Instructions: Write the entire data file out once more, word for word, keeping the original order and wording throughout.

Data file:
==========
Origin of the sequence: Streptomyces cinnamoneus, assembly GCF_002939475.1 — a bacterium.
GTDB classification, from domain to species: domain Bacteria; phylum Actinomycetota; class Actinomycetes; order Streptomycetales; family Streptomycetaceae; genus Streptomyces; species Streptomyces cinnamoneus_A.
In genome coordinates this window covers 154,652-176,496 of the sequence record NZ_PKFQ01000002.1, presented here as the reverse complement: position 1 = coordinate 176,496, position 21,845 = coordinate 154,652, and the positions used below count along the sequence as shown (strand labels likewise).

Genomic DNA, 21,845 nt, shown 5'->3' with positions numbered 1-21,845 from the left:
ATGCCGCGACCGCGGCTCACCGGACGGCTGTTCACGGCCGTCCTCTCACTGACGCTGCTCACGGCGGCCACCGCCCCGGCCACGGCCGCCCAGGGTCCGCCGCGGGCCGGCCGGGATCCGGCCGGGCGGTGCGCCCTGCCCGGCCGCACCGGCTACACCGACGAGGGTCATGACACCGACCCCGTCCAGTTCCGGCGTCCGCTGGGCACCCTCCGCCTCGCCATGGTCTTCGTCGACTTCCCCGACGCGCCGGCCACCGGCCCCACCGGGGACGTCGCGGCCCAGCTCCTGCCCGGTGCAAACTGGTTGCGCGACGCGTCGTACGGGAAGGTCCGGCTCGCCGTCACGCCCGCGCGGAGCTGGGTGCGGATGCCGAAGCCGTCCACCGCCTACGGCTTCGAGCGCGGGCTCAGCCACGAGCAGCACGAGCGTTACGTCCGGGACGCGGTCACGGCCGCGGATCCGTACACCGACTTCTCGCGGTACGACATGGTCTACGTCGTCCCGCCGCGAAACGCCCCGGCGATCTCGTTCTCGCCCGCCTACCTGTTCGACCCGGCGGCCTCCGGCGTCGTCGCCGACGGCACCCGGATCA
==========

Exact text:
Origin of the sequence: Streptomyces cinnamoneus, assembly GCF_002939475.1 — a bacterium.
GTDB classification, from domain to species: domain Bacteria; phylum Actinomycetota; class Actinomycetes; order Streptomycetales; family Streptomycetaceae; genus Streptomyces; species Streptomyces cinnamoneus_A.
In genome coordinates this window covers 154,652-176,496 of the sequence record NZ_PKFQ01000002.1, presented here as the reverse complement: position 1 = coordinate 176,496, position 21,845 = coordinate 154,652, and the positions used below count along the sequence as shown (strand labels likewise).

Genomic DNA, 21,845 nt, shown 5'->3' with positions numbered 1-21,845 from the left:
ATGCCGCGACCGCGGCTCACCGGACGGCTGTTCACGGCCGTCCTCTCACTGACGCTGCTCACGGCGGCCACCGCCCCGGCCACGGCCGCCCAGGGTCCGCCGCGGGCCGGCCGGGATCCGGCCGGGCGGTGCGCCCTGCCCGGCCGCACCGGCTACACCGACGAGGGTCATGACACCGACCCCGTCCAGTTCCGGCGTCCGCTGGGCACCCTCCGCCTCGCCATGGTCTTCGTCGACTTCCCCGACGCGCCGGCCACCGGCCCCACCGGGGACGTCGCGGCCCAGCTCCTGCCCGGTGCAAACTGGTTGCGCGACGCGTCGTACGGGAAGGTCCGGCTCGCCGTCACGCCCGCGCGGAGCTGGGTGCGGATGCCGAAGCCGTCCACCGCCTACGGCTTCGAGCGCGGGCTCAGCCACGAGCAGCACGAGCGTTACGTCCGGGACGCGGTCACGGCCGCGGATCCGTACACCGACTTCTCGCGGTACGACATGGTCTACGTCGTCCCGCCGCGAAACGCCCCGGCGATCTCGTTCTCGCCCGCCTACCTGTTCGACCCGGCGGCCTCCGGCGTCGTCGCCGACGGCACCCGGATCA